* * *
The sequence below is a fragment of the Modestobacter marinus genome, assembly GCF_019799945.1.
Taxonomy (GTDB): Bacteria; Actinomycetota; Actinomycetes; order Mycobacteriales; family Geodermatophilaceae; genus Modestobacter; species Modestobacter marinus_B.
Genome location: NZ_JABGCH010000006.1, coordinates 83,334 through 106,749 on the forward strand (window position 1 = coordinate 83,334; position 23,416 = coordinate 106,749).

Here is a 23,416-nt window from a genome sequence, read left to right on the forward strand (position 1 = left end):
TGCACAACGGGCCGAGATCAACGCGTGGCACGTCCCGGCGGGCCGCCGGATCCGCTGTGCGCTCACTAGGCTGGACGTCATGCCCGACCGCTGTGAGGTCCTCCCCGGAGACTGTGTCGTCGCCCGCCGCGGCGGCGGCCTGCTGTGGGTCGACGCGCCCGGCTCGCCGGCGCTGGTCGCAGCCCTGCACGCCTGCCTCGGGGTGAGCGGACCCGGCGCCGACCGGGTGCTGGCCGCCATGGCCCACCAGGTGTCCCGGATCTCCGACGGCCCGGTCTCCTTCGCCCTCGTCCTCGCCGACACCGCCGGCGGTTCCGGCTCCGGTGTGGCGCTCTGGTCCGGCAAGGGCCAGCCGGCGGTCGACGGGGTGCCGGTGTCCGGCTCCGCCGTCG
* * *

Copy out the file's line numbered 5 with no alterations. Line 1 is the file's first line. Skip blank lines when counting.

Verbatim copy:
TGCACAACGGGCCGAGATCAACGCGTGGCACGTCCCGGCGGGCCGCCGGATCCGCTGTGCGCTCACTAGGCTGGACGTCATGCCCGACCGCTGTGAGGTCCTCCCCGGAGACTGTGTCGTCGCCCGCCGCGGCGGCGGCCTGCTGTGGGTCGACGCGCCCGGCTCGCCGGCGCTGGTCGCAGCCCTGCACGCCTGCCTCGGGGTGAGCGGACCCGGCGCCGACCGGGTGCTGGCCGCCATGGCCCACCAGGTGTCCCGGATCTCCGACGGCCCGGTCTCCTTCGCCCTCGTCCTCGCCGACACCGCCGGCGGTTCCGGCTCCGGTGTGGCGCTCTGGTCCGGCAAGGGCCAGCCGGCGGTCGACGGGGTGCCGGTGTCCGGCTCCGCCGTCG